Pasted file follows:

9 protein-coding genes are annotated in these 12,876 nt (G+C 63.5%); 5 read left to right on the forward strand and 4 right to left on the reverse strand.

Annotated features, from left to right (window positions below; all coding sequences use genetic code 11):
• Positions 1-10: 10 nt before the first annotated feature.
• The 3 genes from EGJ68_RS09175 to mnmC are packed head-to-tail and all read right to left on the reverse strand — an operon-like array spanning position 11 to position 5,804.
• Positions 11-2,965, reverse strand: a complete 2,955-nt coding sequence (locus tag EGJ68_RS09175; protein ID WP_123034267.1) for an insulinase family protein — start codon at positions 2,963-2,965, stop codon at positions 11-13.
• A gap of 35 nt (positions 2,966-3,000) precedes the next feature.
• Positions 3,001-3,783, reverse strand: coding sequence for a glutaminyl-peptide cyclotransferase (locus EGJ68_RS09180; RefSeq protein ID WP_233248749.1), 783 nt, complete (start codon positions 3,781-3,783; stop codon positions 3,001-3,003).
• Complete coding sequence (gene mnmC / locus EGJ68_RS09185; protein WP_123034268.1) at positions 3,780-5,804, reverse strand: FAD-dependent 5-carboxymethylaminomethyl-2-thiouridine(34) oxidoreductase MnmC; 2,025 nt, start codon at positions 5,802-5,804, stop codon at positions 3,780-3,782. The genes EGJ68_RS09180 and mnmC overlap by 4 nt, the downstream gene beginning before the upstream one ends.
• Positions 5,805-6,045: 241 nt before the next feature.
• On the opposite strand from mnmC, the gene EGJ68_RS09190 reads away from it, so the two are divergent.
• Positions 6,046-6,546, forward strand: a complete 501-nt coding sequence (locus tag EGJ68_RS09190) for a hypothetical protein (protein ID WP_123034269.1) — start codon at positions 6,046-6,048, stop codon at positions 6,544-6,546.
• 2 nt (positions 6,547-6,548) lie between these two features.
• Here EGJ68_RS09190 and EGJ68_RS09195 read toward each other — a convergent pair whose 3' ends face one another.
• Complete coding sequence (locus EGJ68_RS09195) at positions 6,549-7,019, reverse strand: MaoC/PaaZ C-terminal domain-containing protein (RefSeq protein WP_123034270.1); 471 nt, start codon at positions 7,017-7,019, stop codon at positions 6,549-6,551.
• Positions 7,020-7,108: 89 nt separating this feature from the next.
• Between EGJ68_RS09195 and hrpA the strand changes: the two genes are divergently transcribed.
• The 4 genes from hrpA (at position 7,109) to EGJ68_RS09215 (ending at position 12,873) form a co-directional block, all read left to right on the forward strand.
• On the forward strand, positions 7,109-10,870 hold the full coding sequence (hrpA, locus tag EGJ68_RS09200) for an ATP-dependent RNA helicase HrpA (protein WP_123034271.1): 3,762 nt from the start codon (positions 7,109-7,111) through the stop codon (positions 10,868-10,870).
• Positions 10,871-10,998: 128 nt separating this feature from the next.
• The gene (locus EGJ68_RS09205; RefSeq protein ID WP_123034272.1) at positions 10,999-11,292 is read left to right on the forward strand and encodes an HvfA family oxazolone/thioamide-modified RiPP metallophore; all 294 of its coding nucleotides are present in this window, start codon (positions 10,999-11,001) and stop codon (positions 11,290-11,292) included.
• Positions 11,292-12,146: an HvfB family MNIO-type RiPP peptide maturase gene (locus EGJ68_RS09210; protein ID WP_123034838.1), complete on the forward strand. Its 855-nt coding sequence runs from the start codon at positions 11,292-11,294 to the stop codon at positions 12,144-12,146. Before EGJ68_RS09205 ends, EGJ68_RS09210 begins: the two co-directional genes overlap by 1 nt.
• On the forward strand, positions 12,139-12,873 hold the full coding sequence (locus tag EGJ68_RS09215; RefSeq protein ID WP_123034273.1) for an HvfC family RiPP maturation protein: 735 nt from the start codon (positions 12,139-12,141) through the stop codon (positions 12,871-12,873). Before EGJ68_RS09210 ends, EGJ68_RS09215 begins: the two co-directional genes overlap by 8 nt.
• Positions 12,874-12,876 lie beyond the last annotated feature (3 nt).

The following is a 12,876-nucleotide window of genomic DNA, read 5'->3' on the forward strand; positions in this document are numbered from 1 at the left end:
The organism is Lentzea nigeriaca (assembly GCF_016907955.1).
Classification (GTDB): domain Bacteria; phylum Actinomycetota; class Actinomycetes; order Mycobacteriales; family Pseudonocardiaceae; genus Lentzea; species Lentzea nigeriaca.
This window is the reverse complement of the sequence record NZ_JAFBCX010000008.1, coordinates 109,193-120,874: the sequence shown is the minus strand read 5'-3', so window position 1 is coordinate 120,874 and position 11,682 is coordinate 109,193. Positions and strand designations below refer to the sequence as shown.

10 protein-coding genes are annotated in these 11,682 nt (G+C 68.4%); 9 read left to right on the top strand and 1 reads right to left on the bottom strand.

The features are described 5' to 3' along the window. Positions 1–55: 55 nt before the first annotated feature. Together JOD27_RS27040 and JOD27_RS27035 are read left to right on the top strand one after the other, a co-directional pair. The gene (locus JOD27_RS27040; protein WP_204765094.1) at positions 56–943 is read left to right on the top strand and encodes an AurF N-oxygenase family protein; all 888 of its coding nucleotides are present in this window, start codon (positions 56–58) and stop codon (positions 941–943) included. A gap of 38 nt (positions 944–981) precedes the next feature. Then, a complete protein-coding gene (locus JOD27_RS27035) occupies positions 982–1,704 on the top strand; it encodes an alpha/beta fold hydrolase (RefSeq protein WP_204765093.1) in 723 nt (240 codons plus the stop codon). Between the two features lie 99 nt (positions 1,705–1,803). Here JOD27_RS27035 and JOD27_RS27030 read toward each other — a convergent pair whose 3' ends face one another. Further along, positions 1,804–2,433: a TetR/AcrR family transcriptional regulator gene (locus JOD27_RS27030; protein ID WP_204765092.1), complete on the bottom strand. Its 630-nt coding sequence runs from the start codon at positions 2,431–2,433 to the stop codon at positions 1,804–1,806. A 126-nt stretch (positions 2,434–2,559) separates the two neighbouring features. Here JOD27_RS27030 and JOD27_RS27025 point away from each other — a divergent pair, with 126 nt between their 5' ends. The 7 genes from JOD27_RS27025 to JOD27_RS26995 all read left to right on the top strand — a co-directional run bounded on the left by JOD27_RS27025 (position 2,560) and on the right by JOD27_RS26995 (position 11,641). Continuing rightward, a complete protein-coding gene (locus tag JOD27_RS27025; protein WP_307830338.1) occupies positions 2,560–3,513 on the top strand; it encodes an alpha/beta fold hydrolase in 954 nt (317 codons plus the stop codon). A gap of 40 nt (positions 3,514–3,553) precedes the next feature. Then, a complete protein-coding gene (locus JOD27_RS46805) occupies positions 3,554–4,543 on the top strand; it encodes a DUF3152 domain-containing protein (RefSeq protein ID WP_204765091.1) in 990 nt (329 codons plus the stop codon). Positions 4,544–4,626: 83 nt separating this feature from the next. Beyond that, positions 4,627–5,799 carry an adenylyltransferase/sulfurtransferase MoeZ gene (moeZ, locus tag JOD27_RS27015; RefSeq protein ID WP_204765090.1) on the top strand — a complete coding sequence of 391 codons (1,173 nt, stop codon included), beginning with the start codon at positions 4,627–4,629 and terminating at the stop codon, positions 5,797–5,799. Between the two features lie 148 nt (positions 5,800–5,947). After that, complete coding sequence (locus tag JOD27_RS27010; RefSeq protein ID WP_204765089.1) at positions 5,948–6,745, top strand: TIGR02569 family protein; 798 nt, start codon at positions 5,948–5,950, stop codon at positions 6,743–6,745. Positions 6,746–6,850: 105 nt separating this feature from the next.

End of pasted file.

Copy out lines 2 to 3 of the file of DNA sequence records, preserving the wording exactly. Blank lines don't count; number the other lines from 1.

Annotated features, from left to right (window positions below; all coding sequences use genetic code 11):
• Positions 1-10: 10 nt before the first annotated feature.